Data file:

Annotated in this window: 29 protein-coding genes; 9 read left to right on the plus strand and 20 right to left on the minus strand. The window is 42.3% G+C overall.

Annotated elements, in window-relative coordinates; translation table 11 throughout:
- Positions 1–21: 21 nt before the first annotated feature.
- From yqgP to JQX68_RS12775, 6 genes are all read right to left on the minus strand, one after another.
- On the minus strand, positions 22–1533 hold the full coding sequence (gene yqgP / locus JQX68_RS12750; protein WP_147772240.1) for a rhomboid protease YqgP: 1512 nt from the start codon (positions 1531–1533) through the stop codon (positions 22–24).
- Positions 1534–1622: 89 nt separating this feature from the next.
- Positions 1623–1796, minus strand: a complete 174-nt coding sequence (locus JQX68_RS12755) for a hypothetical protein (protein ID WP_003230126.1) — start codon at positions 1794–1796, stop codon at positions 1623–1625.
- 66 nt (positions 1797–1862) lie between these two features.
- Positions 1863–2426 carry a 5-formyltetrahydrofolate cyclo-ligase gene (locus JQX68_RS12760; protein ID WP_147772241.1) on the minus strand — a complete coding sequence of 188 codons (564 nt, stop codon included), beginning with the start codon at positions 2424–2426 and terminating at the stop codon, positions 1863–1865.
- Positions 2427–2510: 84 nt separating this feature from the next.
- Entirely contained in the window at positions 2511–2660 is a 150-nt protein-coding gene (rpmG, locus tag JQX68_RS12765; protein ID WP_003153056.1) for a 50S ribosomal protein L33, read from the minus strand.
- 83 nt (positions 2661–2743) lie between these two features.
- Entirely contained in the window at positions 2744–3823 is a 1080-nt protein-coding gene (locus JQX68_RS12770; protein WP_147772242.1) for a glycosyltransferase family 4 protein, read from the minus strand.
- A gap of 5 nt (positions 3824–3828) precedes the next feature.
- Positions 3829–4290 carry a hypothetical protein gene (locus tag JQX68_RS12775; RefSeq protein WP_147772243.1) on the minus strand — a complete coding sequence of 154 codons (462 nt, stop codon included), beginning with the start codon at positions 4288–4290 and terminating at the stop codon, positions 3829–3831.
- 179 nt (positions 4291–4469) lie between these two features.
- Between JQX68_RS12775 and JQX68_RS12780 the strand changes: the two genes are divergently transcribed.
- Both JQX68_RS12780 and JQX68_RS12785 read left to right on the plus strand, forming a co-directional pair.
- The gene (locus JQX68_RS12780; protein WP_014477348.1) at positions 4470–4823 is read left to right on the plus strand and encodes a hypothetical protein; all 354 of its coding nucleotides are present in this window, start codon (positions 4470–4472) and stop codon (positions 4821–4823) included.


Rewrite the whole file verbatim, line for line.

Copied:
Annotated in this window: 29 protein-coding genes; 9 read left to right on the plus strand and 20 right to left on the minus strand. The window is 42.3% G+C overall.

Annotated elements, in window-relative coordinates; translation table 11 throughout:
- Positions 1–21: 21 nt before the first annotated feature.
- From yqgP to JQX68_RS12775, 6 genes are all read right to left on the minus strand, one after another.
- On the minus strand, positions 22–1533 hold the full coding sequence (gene yqgP / locus JQX68_RS12750; protein WP_147772240.1) for a rhomboid protease YqgP: 1512 nt from the start codon (positions 1531–1533) through the stop codon (positions 22–24).
- Positions 1534–1622: 89 nt separating this feature from the next.
- Positions 1623–1796, minus strand: a complete 174-nt coding sequence (locus JQX68_RS12755) for a hypothetical protein (protein ID WP_003230126.1) — start codon at positions 1794–1796, stop codon at positions 1623–1625.
- 66 nt (positions 1797–1862) lie between these two features.
- Positions 1863–2426 carry a 5-formyltetrahydrofolate cyclo-ligase gene (locus JQX68_RS12760; protein ID WP_147772241.1) on the minus strand — a complete coding sequence of 188 codons (564 nt, stop codon included), beginning with the start codon at positions 2424–2426 and terminating at the stop codon, positions 1863–1865.
- Positions 2427–2510: 84 nt separating this feature from the next.
- Entirely contained in the window at positions 2511–2660 is a 150-nt protein-coding gene (rpmG, locus tag JQX68_RS12765; protein ID WP_003153056.1) for a 50S ribosomal protein L33, read from the minus strand.
- 83 nt (positions 2661–2743) lie between these two features.
- Entirely contained in the window at positions 2744–3823 is a 1080-nt protein-coding gene (locus JQX68_RS12770; protein WP_147772242.1) for a glycosyltransferase family 4 protein, read from the minus strand.
- A gap of 5 nt (positions 3824–3828) precedes the next feature.
- Positions 3829–4290 carry a hypothetical protein gene (locus tag JQX68_RS12775; RefSeq protein WP_147772243.1) on the minus strand — a complete coding sequence of 154 codons (462 nt, stop codon included), beginning with the start codon at positions 4288–4290 and terminating at the stop codon, positions 3829–3831.
- 179 nt (positions 4291–4469) lie between these two features.
- Between JQX68_RS12775 and JQX68_RS12780 the strand changes: the two genes are divergently transcribed.
- Both JQX68_RS12780 and JQX68_RS12785 read left to right on the plus strand, forming a co-directional pair.
- The gene (locus JQX68_RS12780; protein WP_014477348.1) at positions 4470–4823 is read left to right on the plus strand and encodes a hypothetical protein; all 354 of its coding nucleotides are present in this window, start codon (positions 4470–4472) and stop codon (positions 4821–4823) included.